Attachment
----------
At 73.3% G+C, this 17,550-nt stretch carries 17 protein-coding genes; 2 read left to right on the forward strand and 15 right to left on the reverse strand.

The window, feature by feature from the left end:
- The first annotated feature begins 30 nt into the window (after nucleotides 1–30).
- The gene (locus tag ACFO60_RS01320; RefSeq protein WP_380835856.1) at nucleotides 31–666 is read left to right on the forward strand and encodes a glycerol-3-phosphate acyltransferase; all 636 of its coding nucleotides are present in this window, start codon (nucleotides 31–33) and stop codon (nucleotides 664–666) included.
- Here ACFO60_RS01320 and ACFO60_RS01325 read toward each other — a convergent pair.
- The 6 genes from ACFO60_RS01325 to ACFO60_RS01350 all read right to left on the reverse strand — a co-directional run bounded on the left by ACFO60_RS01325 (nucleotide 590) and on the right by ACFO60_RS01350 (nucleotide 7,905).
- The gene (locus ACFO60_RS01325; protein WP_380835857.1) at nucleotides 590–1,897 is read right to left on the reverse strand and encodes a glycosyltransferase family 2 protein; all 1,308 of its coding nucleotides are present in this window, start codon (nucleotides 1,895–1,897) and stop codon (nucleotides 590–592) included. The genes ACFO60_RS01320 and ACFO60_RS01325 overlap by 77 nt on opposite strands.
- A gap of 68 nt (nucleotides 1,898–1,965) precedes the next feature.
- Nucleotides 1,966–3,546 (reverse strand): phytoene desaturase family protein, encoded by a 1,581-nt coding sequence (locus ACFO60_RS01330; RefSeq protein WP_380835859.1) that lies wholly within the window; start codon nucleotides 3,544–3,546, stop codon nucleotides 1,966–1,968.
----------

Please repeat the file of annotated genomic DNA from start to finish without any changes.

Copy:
At 73.3% G+C, this 17,550-nt stretch carries 17 protein-coding genes; 2 read left to right on the forward strand and 15 right to left on the reverse strand.

The window, feature by feature from the left end:
- The first annotated feature begins 30 nt into the window (after nucleotides 1–30).
- The gene (locus tag ACFO60_RS01320; RefSeq protein WP_380835856.1) at nucleotides 31–666 is read left to right on the forward strand and encodes a glycerol-3-phosphate acyltransferase; all 636 of its coding nucleotides are present in this window, start codon (nucleotides 31–33) and stop codon (nucleotides 664–666) included.
- Here ACFO60_RS01320 and ACFO60_RS01325 read toward each other — a convergent pair.
- The 6 genes from ACFO60_RS01325 to ACFO60_RS01350 all read right to left on the reverse strand — a co-directional run bounded on the left by ACFO60_RS01325 (nucleotide 590) and on the right by ACFO60_RS01350 (nucleotide 7,905).
- The gene (locus ACFO60_RS01325; protein WP_380835857.1) at nucleotides 590–1,897 is read right to left on the reverse strand and encodes a glycosyltransferase family 2 protein; all 1,308 of its coding nucleotides are present in this window, start codon (nucleotides 1,895–1,897) and stop codon (nucleotides 590–592) included. The genes ACFO60_RS01320 and ACFO60_RS01325 overlap by 77 nt on opposite strands.
- A gap of 68 nt (nucleotides 1,898–1,965) precedes the next feature.
- Nucleotides 1,966–3,546 (reverse strand): phytoene desaturase family protein, encoded by a 1,581-nt coding sequence (locus ACFO60_RS01330; RefSeq protein WP_380835859.1) that lies wholly within the window; start codon nucleotides 3,544–3,546, stop codon nucleotides 1,966–1,968.